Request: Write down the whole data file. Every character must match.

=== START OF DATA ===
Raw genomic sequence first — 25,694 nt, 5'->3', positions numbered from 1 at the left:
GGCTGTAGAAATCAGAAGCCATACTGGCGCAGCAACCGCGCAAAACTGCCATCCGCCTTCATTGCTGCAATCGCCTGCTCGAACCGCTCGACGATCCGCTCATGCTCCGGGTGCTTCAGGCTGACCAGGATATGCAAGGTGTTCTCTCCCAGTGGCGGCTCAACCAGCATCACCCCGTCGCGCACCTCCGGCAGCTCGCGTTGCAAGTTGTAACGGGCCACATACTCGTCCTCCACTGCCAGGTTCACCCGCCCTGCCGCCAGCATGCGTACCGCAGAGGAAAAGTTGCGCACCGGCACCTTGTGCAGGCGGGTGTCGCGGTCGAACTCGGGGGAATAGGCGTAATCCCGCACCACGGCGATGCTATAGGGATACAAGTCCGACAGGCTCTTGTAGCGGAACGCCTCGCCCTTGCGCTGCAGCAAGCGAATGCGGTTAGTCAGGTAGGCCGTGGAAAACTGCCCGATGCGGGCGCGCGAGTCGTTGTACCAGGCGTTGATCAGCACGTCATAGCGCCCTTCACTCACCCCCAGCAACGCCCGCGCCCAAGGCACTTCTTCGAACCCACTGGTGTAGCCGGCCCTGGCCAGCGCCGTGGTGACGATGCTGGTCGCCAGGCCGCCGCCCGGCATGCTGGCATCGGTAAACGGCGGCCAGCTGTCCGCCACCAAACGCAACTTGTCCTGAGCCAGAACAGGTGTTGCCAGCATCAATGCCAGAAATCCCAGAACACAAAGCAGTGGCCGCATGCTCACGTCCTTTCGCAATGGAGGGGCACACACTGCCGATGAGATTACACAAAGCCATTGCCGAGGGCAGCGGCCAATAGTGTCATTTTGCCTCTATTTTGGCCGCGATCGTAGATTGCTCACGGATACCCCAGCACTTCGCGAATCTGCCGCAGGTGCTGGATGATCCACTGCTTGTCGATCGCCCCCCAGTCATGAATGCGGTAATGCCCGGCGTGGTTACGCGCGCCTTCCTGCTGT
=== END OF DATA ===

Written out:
Raw genomic sequence first — 25,694 nt, 5'->3', positions numbered from 1 at the left:
GGCTGTAGAAATCAGAAGCCATACTGGCGCAGCAACCGCGCAAAACTGCCATCCGCCTTCATTGCTGCAATCGCCTGCTCGAACCGCTCGACGATCCGCTCATGCTCCGGGTGCTTCAGGCTGACCAGGATATGCAAGGTGTTCTCTCCCAGTGGCGGCTCAACCAGCATCACCCCGTCGCGCACCTCCGGCAGCTCGCGTTGCAAGTTGTAACGGGCCACATACTCGTCCTCCACTGCCAGGTTCACCCGCCCTGCCGCCAGCATGCGTACCGCAGAGGAAAAGTTGCGCACCGGCACCTTGTGCAGGCGGGTGTCGCGGTCGAACTCGGGGGAATAGGCGTAATCCCGCACCACGGCGATGCTATAGGGATACAAGTCCGACAGGCTCTTGTAGCGGAACGCCTCGCCCTTGCGCTGCAGCAAGCGAATGCGGTTAGTCAGGTAGGCCGTGGAAAACTGCCCGATGCGGGCGCGCGAGTCGTTGTACCAGGCGTTGATCAGCACGTCATAGCGCCCTTCACTCACCCCCAGCAACGCCCGCGCCCAAGGCACTTCTTCGAACCCACTGGTGTAGCCGGCCCTGGCCAGCGCCGTGGTGACGATGCTGGTCGCCAGGCCGCCGCCCGGCATGCTGGCATCGGTAAACGGCGGCCAGCTGTCCGCCACCAAACGCAACTTGTCCTGAGCCAGAACAGGTGTTGCCAGCATCAATGCCAGAAATCCCAGAACACAAAGCAGTGGCCGCATGCTCACGTCCTTTCGCAATGGAGGGGCACACACTGCCGATGAGATTACACAAAGCCATTGCCGAGGGCAGCGGCCAATAGTGTCATTTTGCCTCTATTTTGGCCGCGATCGTAGATTGCTCACGGATACCCCAGCACTTCGCGAATCTGCCGCAGGTGCTGGATGATCCACTGCTTGTCGATCGCCCCCCAGTCATGAATGCGGTAATGCCCGGCGTGGTTACGCGCGCCTTCCTGCTGT